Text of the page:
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Thread: Small Shallow Draught Self-Righting Sailer

  1. #36
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    Default Re: Small Shallow Draught Self-Righting Sailer

    In addition to sea-worthiness, you have to also consider sea-kindliness. If the boat survives, but batters you to a dying pulp in the process ... look for a copy of Danny Greene's Cruising Sailboat Kinetics.
    Await dreams, loves, life; | There is always tomorrow. | Until there is not.

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  2. #37
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    Default Re: Small Shallow Draught Self-Righting Sailer

    htom - not familiar with that one. Will look for it. Thanks!
    David G
    Harbor Woodworks
    http://www.harborwoodworking.com/boat.html

    "It was a Sunday morning and Goddard gave thanks that there were still places where one could worship in temples not made by human hands." -- L. F. Herreshoff (The Compleat Cruiser)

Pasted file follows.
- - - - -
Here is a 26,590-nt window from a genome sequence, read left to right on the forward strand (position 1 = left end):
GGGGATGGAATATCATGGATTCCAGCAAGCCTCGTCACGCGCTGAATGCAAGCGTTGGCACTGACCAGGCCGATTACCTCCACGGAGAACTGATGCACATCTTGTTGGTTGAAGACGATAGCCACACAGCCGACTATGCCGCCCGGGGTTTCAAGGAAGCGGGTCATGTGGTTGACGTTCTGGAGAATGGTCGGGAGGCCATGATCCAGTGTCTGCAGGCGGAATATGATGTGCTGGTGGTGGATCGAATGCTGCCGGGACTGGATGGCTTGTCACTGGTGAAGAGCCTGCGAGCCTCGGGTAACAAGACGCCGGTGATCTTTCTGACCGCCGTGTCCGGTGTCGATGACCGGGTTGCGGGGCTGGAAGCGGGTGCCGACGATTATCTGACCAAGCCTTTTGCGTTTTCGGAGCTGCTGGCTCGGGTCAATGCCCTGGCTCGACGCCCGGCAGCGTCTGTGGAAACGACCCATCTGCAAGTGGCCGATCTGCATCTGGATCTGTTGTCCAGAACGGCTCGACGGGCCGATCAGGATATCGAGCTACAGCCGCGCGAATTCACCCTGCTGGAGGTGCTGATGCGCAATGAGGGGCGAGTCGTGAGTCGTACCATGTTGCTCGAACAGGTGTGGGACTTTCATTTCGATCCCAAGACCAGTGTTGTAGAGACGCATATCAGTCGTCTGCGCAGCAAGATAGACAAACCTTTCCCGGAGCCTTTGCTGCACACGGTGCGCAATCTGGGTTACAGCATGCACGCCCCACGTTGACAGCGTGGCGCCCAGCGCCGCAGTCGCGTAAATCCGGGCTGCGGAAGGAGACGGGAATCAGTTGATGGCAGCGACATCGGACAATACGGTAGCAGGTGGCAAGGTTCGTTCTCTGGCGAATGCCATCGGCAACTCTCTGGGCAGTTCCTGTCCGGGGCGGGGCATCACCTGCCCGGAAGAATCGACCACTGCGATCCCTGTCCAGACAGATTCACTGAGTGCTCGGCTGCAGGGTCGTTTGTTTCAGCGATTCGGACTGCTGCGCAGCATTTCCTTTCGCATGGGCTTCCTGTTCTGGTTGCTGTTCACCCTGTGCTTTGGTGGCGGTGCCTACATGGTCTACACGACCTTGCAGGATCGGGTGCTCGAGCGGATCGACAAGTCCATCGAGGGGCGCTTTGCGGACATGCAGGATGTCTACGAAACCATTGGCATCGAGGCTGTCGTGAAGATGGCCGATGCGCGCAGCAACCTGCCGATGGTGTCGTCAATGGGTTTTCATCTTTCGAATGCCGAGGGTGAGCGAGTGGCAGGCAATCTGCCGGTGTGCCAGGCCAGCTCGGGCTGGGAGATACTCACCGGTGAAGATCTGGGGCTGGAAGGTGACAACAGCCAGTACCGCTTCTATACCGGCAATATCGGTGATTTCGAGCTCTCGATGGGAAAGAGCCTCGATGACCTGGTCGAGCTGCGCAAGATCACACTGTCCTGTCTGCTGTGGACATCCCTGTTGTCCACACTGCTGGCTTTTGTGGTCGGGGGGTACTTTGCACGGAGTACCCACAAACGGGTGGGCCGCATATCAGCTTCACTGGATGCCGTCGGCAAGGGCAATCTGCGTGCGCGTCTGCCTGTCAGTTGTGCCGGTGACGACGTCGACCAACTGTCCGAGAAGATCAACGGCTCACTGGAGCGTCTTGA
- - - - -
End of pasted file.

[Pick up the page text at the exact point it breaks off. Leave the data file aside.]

3. #38
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    Default Re: Small Shallow Draught Self-Righting Sailer

    Quote Originally Posted by Ian McColgin View Post
    ... I do not see value to water ballast in this design brief since a boat beamy enough to really use such ballast while sailing will be a pig to row and not that much fun to sail unless designed for that sort of racing and not for highly versitile cruising. ...
    Water ballast is not part of this design brief, nor is rowing. This brief is "Small Shallow Draught Self-Righting Sailer".